In Greek religion and mythology, Theandrios (Greek: Θεάνδριος, "God-Man") or Theandrates (Θεανδράτης) is a deity that was worshipped in towns and villages around Mount Hermon by North Arabian tribes of pre-Islamic Arabia.[1] Theandrios is evidenced by a dedication to a male god found at Beit Rime, Syria and it is supposed that the Greek name was imposed on a previous god of the region.[2] He has been considered the Arabian version of similar "God-man" deities such as Dionysius, Herakles/Hercules, Mithras, Krishna and Jesus.[3][4]

Theandrios, Theandrites
MountMount Hermon
Roman equivalentDionysius

See also


  1. Jason Moralee (18 May 2004). For Salvation's Sake: Provincial Loyalty, Personal Religion, and Epigraphic Production in the Roman and Late Antique Near East. Psychology Press. pp. 34–. ISBN 978-0-415-96778-5. Retrieved 18 September 2012.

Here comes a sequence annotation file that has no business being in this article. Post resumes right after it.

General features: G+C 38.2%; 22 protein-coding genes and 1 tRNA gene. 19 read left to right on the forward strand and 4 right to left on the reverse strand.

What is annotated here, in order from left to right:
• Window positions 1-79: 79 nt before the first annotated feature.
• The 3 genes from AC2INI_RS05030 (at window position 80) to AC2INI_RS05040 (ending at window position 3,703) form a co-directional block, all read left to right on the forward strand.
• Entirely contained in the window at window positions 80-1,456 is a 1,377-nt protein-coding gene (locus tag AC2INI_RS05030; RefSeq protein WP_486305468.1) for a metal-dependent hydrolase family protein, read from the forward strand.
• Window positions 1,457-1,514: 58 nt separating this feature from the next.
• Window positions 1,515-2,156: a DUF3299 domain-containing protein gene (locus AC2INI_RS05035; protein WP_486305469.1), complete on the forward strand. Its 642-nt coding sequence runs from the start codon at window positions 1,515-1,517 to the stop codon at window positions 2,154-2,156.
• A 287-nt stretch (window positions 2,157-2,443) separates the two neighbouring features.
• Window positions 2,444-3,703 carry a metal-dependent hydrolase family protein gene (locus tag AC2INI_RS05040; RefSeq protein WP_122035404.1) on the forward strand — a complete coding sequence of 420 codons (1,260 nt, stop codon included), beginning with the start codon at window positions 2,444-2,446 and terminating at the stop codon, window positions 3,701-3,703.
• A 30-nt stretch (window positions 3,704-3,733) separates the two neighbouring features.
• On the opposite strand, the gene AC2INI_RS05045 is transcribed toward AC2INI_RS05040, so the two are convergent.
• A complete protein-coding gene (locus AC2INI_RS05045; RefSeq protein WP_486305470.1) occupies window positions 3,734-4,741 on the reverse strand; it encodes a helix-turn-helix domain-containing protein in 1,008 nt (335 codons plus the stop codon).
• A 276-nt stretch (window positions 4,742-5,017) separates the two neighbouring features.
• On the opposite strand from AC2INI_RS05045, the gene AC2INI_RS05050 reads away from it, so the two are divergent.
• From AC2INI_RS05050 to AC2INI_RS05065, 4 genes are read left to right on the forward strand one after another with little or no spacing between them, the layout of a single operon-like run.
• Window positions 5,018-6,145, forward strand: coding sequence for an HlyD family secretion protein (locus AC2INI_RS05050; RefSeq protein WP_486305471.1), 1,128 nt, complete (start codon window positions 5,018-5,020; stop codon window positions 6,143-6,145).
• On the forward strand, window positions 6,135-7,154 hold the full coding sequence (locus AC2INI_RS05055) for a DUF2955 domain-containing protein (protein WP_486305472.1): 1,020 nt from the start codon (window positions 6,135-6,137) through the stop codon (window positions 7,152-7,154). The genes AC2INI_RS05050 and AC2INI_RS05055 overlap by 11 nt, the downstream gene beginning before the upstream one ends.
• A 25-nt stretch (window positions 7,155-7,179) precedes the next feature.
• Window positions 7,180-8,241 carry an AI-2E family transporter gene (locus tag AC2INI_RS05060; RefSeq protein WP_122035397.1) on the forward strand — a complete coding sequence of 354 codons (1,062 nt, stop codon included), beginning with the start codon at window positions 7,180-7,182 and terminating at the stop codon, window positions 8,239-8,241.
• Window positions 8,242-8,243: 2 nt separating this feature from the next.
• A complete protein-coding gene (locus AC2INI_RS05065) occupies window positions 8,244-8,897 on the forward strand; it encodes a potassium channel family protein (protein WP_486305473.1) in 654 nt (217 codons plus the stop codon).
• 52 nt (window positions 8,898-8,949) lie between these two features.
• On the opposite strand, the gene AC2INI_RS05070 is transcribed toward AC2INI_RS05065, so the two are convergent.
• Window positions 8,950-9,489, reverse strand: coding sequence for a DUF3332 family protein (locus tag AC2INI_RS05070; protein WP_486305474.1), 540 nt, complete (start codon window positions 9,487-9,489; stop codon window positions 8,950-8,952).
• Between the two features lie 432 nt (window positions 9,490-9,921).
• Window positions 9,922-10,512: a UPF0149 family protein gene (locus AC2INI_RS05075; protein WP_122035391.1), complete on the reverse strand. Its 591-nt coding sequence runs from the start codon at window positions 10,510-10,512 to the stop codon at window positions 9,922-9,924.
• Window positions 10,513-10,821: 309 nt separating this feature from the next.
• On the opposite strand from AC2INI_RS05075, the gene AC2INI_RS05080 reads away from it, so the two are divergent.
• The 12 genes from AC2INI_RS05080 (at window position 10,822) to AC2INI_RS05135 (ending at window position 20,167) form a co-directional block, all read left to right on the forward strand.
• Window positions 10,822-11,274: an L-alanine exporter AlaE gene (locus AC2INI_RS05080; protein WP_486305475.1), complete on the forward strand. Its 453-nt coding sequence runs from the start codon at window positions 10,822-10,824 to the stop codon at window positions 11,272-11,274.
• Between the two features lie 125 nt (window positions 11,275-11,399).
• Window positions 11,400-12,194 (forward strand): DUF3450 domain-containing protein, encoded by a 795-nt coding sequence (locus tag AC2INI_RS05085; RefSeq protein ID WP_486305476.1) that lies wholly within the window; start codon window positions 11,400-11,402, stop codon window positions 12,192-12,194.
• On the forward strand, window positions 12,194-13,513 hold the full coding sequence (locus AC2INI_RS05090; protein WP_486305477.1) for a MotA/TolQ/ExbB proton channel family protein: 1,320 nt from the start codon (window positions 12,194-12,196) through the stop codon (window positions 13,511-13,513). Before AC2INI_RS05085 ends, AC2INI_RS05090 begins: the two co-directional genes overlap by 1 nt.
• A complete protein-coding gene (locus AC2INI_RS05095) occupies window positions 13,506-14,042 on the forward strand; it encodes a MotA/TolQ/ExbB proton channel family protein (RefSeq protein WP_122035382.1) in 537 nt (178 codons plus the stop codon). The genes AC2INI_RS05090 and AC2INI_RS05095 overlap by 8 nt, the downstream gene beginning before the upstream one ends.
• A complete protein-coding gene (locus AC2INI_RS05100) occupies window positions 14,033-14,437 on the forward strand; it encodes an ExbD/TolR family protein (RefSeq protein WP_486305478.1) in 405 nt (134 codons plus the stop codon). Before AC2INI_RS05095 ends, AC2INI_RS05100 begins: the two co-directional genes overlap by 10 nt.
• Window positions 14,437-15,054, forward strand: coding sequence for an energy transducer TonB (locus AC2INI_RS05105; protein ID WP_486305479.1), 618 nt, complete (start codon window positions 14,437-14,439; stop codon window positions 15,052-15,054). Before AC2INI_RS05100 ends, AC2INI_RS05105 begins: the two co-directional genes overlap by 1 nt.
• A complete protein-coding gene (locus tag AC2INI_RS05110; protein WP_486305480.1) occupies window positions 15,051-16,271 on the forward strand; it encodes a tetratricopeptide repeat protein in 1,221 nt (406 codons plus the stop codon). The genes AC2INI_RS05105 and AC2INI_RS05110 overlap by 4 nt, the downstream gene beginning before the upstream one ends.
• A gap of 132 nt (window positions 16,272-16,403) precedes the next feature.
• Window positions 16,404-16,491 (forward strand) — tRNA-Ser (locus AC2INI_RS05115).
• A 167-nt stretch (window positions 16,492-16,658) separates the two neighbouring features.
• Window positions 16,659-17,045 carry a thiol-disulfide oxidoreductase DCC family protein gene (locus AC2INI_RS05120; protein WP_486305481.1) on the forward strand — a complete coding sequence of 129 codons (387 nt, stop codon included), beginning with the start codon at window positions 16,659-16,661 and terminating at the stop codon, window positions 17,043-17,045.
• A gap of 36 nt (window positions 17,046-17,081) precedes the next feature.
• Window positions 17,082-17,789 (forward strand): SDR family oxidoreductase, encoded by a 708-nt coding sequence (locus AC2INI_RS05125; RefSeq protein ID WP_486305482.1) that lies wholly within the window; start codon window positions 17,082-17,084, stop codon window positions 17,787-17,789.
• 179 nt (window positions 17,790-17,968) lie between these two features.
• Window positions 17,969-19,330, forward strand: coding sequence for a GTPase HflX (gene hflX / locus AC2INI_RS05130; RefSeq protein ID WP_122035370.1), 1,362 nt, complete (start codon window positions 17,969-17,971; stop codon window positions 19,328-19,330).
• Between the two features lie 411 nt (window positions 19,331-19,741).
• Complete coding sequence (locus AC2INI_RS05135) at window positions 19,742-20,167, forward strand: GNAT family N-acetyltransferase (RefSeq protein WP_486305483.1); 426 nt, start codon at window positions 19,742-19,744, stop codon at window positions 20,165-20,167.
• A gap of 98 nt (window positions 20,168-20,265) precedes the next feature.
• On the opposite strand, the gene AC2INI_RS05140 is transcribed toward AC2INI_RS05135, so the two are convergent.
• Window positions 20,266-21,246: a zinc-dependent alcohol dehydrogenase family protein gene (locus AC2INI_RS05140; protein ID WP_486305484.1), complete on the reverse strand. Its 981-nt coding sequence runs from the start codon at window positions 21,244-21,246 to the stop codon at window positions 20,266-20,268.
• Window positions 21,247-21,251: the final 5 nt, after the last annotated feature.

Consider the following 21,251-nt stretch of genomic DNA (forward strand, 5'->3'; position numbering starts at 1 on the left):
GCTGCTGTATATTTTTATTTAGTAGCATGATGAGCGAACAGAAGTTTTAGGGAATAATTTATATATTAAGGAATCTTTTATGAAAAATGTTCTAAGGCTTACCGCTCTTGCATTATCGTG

2. Ted Kaizer (2008). The Variety of Local Religious Life in the Near East In the Hellenistic and Roman Periods. BRILL. pp. 87–. ISBN 978-90-04-16735-3. Retrieved 18 September 2012.
  3. John M. Robertson (1 April 2004). A Short History of Christianity. Kessinger Publishing. pp. 24–. ISBN 978-0-7661-8909-6. Retrieved 18 September 2012.
  4. Sarah Klitenic Wear; John M. Dillon (30 September 2007). Dionysius the Areopagite and the Neoplatonist Tradition: Despoiling the Hellenes. Ashgate Publishing, Ltd. pp. 6–. ISBN 978-0-7546-0385-6. Retrieved 18 September 2012.
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